I’ve spent the past few years living on islands. When I talk about my life to people who don’t understand the circumstances, I often find that part hard to explain. It doesn’t quite feel real. Even now that I’ve closed that chapter and my wife and I have moved back to Massachusetts, I still can’t quite believe I spent the better half of the last three years in the Caribbean, and the lesser half (can there be such a thing as a lesser half?) on a small island off the coast of Maine. I mean, who does that?
Writers, I guess. Or people with loads of money. Guess which one I am.
Today, I’m sitting in my office, looking out the window at the first major snowfall I’ve seen in three years. To put it into perspective, I grew up in Upstate New York. Snowfall is a thing that happens, whether you want it to or not, and there is no avoiding it. Plus, as I know now, places without snow have spectacular beaches, delicious food, and vicious centipedes the length of your forearm. Chop one in half, and both halves will come after you. Not into killing insects? Just wait till one falls out of the air conditioning unit onto your face and starts attacking you with its many, many legs.
Still, it’s pretty obvious that these island years have affected my writing. Compass Rose is set in the middle of the ocean, complete with hurricanes, pirates, and the sloshing certainty of a bottle of rum. Props aside, the ocean is limitless. Islands are limited. It is these limits that define them, shaping the people who dare to live that close to the water, and providing a mountain of material for writers like me (including some truly awful nautical metaphors).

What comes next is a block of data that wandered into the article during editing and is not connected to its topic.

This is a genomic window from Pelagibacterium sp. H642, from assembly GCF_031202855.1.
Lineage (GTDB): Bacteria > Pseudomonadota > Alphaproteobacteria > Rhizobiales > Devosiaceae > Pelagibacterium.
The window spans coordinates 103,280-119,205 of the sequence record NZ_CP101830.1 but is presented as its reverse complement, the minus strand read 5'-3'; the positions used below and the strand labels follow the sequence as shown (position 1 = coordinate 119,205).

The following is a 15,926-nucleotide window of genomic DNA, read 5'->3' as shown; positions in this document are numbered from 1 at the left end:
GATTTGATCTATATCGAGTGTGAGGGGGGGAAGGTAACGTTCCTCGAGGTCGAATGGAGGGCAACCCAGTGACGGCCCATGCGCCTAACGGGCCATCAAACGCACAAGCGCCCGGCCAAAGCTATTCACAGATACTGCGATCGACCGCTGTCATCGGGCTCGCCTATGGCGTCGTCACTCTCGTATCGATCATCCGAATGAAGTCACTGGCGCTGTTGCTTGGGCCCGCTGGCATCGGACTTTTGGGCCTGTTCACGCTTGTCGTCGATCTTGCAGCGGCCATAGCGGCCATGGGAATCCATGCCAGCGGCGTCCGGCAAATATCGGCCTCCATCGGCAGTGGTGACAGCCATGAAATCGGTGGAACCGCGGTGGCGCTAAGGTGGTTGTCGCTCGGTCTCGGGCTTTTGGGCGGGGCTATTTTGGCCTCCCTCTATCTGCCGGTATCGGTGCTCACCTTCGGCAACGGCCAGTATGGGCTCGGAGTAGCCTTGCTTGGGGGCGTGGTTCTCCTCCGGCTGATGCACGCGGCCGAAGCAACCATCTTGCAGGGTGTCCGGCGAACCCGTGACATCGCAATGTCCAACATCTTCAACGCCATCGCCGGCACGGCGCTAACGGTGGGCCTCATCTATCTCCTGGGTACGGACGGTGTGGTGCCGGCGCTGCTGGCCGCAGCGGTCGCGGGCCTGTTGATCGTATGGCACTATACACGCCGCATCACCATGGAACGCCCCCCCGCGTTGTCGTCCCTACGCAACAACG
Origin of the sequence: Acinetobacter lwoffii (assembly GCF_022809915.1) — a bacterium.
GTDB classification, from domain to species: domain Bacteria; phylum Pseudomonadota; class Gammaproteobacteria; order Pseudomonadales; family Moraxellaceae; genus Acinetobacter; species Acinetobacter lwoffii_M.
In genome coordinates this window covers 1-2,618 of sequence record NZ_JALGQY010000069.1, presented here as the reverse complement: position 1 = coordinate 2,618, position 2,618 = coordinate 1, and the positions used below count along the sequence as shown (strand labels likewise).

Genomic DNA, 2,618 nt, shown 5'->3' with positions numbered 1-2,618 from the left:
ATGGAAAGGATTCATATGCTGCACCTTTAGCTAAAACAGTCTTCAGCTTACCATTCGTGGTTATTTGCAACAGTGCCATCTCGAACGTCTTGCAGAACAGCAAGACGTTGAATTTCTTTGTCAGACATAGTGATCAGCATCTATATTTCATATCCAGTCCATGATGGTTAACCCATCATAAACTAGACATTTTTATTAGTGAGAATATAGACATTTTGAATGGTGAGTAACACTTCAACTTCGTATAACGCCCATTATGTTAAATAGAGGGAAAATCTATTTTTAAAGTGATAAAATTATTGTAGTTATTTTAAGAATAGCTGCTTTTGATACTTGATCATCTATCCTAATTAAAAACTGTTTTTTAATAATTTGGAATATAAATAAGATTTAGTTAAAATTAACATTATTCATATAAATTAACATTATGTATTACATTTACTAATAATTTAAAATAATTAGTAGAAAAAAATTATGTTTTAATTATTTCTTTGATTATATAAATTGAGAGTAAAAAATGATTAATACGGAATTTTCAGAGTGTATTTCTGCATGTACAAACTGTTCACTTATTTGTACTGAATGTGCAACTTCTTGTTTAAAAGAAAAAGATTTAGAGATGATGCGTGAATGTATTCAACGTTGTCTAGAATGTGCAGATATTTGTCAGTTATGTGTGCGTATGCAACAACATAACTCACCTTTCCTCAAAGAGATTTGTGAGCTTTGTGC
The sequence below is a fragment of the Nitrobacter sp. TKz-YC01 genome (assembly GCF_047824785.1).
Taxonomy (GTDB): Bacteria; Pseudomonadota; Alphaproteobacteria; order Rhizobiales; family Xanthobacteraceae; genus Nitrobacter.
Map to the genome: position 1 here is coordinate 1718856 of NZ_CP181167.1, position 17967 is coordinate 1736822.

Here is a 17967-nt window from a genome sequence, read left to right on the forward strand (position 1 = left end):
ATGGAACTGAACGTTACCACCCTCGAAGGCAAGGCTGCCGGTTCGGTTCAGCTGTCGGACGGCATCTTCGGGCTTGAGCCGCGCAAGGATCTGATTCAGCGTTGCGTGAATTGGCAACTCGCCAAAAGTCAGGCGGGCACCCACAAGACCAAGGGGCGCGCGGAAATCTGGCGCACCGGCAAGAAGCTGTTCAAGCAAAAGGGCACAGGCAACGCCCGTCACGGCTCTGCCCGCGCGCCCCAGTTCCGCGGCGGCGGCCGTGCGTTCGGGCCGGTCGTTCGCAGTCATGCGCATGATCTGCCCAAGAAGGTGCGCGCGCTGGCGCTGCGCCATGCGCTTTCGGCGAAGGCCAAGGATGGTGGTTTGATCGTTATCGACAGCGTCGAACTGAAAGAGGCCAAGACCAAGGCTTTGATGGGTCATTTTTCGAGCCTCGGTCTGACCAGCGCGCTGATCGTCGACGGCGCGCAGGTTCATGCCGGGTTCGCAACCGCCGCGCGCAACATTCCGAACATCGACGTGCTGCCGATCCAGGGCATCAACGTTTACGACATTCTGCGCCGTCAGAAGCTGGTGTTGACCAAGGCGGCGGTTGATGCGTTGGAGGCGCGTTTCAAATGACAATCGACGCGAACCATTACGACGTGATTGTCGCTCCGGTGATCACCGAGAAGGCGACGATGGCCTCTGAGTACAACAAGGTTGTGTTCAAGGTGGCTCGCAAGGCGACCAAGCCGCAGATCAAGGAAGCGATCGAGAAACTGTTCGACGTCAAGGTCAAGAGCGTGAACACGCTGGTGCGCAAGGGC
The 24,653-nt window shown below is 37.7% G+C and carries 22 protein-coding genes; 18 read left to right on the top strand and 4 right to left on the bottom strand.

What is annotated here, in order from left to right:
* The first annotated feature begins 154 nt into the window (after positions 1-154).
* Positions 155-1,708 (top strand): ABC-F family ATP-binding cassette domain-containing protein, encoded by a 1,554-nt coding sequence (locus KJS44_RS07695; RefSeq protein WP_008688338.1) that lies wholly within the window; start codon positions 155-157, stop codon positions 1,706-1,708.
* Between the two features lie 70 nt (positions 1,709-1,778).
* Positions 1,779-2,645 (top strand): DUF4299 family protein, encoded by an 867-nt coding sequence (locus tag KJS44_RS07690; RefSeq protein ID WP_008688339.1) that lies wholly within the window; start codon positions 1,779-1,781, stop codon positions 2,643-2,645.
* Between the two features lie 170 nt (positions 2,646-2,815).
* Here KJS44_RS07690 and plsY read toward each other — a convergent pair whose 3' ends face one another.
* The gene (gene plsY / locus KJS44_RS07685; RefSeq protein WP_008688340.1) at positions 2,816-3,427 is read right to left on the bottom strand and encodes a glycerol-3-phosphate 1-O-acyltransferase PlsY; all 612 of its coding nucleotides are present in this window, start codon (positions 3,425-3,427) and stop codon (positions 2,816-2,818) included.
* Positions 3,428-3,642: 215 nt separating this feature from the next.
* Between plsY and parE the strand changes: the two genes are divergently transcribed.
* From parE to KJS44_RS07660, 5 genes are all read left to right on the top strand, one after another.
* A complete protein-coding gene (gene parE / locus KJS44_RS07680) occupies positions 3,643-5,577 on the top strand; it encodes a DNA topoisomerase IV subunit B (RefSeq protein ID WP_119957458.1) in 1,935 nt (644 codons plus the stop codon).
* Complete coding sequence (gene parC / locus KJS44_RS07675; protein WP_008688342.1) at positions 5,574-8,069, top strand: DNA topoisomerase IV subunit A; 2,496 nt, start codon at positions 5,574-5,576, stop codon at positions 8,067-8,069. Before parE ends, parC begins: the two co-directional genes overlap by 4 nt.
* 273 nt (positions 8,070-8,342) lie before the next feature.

My next book, Thorn, is as far from the ocean as it is possible to get. Part Beauty and the Beast, part Frozen (only without the singing, no creepy snowmen, and with a lot more blood) and part fever dream, it’s a story about an endless winter written while I sweltered in the grips of eternal summer.
Or at least, it was until recently. Now I’m living in this strange mental space, where the heart of this wintry fairy tale still lives in a hot, windswept, semi-arid island, but my reality has aligned with snow, snow, and more snow. Right now, the snow is blowing so hard outside my window that all I can see is white against the blurred, black outlines of the trees. And yet, as I edit Thorn, a part of me is still in the Caribbean, dreaming of cold.
I ripped off one of my favorite book titles for this blog, Snow Falling on Cedars. That title is a poem. My blog title is significantly less artful, but it is how I feel, right now, watching the snow fall, while the trade winds blow in the back of my mind and the sun beats down, mercilessly, on sea and sand alike. As I look over the lip of the new year, I admit I am a little nervous, here in this snow blasted landscape far away from the ocean. Will I carry these islands with me? What will I write, now that I am back in this land of rolling, green hills and sifting snow?
To start, maybe I’ll stop torturing my poor little house plant, and then, once the cold settles in to stay, I’ll start work on the sequel to Compass Rose. It’s warm, there, and I hear there’s plenty of rum.